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EU parliament wants zero food, palm biofuels

24 Oct 2017, 10.14 am GMT

EU parliament wants zero food, palm biofuels

Brussels, 23 October (Argus) — The European Union Parliament's environment committee has voted for amendments to a revised renewables law that effectively exclude crop-based biofuels from EU renewables support by 2030.

The committee also voted that there should be no contribution to the EU's renewable programmes from biofuels and bioliquids produced from palm oil beginning in 2021. A final legal text governing EU biofuels and bioenergy from 2020-2030 needs to be agreed upon between the parliament and EU member states, possibly in 2018.

But the environment committee's vote may well be amended by the full parliament when voting in plenary. The committee's vote would allow crop-based biofuels to be counted towards the EU's target share for renewables in transport if such fuels meet greenhouse gas savings (GHG) threshold, albeit taking into account estimated emissions from indirect land-use change.

By 2030, none of the EU's target share of renewables in the transport sector should be met by "food and feed crop" biofuels, according to the environment committee.

The European Commission's original proposal, made on 30 November, called for a gradual phase-out of food-based biofuels from the 7pc in 2021 to 3.8pc in 2030. The commission proposed a phase-in of advanced biofuels from 1.5pc to 6.8pc by 2030.

The committee rejected an amendment that aimed at increasing an obligation on fuel suppliers to reach a 10pc target share by 2030 of advanced biofuels, other biofuels, biogas and renewable electricity in transport fuels. Members also rejected a related amendment that would have included "highly sustainable crop based" biofuels within this 10pc share.

"We're really unhappy with the outcome," a biodiesel industry source said, but he noted that "weak" support for the report in the committee indicates it could be overturned in plenary. Swedish centre-right member Christofer Fjellner also has "good" hopes that the whole parliament will change the position when it votes early next year.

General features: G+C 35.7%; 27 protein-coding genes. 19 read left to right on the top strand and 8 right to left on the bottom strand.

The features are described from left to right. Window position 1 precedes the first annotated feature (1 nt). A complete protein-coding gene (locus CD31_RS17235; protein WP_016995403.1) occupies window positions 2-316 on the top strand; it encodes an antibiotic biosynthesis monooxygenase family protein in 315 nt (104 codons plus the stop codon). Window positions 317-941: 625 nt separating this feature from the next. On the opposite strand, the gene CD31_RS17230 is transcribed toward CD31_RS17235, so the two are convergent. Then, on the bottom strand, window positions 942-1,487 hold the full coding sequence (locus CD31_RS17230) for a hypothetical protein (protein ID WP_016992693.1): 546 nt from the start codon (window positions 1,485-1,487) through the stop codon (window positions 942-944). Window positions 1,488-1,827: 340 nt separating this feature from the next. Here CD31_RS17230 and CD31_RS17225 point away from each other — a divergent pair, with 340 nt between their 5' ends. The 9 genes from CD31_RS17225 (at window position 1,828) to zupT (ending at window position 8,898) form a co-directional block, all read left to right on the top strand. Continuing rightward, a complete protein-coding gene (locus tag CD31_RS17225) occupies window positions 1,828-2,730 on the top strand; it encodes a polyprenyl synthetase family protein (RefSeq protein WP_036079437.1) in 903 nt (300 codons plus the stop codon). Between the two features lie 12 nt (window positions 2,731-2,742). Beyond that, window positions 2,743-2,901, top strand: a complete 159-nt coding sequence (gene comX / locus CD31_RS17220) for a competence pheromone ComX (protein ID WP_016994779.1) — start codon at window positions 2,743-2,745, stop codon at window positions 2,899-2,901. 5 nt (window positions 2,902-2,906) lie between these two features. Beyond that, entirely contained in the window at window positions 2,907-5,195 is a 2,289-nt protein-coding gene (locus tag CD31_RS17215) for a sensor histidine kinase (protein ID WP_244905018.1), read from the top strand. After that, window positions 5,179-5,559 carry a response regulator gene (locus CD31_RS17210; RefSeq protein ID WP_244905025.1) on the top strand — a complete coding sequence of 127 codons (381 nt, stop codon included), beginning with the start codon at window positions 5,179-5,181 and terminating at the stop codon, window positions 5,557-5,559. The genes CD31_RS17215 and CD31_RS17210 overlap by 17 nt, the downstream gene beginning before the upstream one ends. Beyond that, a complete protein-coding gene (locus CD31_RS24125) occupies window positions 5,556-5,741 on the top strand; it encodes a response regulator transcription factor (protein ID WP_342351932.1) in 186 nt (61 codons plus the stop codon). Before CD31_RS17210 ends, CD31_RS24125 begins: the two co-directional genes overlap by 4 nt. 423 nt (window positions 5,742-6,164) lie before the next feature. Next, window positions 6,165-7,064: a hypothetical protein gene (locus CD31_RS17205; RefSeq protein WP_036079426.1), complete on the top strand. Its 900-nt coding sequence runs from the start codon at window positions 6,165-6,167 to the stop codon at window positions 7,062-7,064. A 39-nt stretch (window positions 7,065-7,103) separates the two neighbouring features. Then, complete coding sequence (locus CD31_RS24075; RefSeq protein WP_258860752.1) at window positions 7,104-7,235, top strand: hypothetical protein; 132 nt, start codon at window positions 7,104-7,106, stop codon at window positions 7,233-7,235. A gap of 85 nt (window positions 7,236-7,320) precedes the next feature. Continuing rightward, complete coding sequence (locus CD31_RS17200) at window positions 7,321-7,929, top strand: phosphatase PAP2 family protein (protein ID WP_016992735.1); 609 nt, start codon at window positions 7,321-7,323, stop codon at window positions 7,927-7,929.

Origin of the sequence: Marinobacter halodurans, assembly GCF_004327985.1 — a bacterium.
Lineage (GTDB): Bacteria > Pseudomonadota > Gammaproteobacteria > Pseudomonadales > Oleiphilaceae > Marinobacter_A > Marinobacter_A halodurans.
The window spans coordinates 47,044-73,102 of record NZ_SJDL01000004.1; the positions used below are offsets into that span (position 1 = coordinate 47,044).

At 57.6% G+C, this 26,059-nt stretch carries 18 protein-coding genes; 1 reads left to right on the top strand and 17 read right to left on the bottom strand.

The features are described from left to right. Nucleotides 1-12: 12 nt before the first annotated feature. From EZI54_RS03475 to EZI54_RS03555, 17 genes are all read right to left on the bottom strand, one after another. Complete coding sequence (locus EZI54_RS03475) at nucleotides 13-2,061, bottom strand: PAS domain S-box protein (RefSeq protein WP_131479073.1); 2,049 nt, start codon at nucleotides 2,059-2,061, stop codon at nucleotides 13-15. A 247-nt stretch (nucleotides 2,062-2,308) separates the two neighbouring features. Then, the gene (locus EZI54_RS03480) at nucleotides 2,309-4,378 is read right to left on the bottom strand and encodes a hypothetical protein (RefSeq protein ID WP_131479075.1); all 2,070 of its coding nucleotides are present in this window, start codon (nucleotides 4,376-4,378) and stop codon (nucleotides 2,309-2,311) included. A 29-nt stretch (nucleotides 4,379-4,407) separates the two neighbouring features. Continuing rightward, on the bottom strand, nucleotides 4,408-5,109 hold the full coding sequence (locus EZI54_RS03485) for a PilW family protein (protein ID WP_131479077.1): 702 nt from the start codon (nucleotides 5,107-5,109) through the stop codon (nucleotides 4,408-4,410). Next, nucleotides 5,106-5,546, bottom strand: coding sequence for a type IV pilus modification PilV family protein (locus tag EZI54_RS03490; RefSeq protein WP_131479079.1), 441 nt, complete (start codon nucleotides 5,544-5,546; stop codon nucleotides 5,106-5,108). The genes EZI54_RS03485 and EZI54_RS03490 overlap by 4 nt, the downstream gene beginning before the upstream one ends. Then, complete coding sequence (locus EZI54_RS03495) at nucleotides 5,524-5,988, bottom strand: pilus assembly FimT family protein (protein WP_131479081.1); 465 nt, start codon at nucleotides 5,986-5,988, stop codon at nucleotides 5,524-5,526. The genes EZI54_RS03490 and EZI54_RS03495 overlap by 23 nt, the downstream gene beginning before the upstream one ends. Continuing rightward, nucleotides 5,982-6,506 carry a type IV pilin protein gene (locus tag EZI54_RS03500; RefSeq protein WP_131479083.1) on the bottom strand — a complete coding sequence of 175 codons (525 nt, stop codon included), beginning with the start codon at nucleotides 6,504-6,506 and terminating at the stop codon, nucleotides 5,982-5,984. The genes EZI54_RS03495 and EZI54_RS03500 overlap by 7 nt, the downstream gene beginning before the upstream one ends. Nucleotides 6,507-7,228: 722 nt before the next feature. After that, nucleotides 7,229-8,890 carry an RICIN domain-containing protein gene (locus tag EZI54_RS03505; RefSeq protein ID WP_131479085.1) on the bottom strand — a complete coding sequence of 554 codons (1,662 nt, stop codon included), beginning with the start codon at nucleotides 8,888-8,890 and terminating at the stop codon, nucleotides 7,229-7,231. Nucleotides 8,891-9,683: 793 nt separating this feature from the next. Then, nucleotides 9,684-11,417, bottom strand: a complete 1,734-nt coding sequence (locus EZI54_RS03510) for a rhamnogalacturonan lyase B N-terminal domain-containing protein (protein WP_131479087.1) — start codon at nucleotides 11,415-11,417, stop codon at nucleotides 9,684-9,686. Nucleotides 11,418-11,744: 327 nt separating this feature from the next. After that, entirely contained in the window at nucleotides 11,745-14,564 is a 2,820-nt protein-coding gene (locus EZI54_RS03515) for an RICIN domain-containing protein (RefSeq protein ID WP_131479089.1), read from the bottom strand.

"While committee members tried to differentiate among biofuels and reward those like European ethanol with high GHG savings and low risk of adverse impacts, the agreement falls short of setting a blending obligation for these sustainable low-carbon biofuels," said European renewable ethanol association ePURE secretary general Emmanuel Desplechin.

"The centre-right and conservatives in parliament have bought into the false arguments from the biofuels lobby about animal feed by-products," World Wildlife Fund senior policy officer (WWF) Alex Mason told Argus. "Subsiding crop-based biofuels makes no sense from a climate perspective," he added.

Mason said EU member states are calling for maintaining crop-based biofuels at 7pc, which would allow for further expansion. WWF and other environmental organisations strongly oppose a continued transport target and any weakening of the European Commission's proposed phase-out of crop-based biofuels.

The EU's statistical office Eurostat noted a 6.7pc share of renewable energy in fuel consumption of transport in 2015. Of this renewable transport share, some 23pc came from wastes, residues, ligno-cellulosic and non-food cellulosic material, up from 1pc in 2009.

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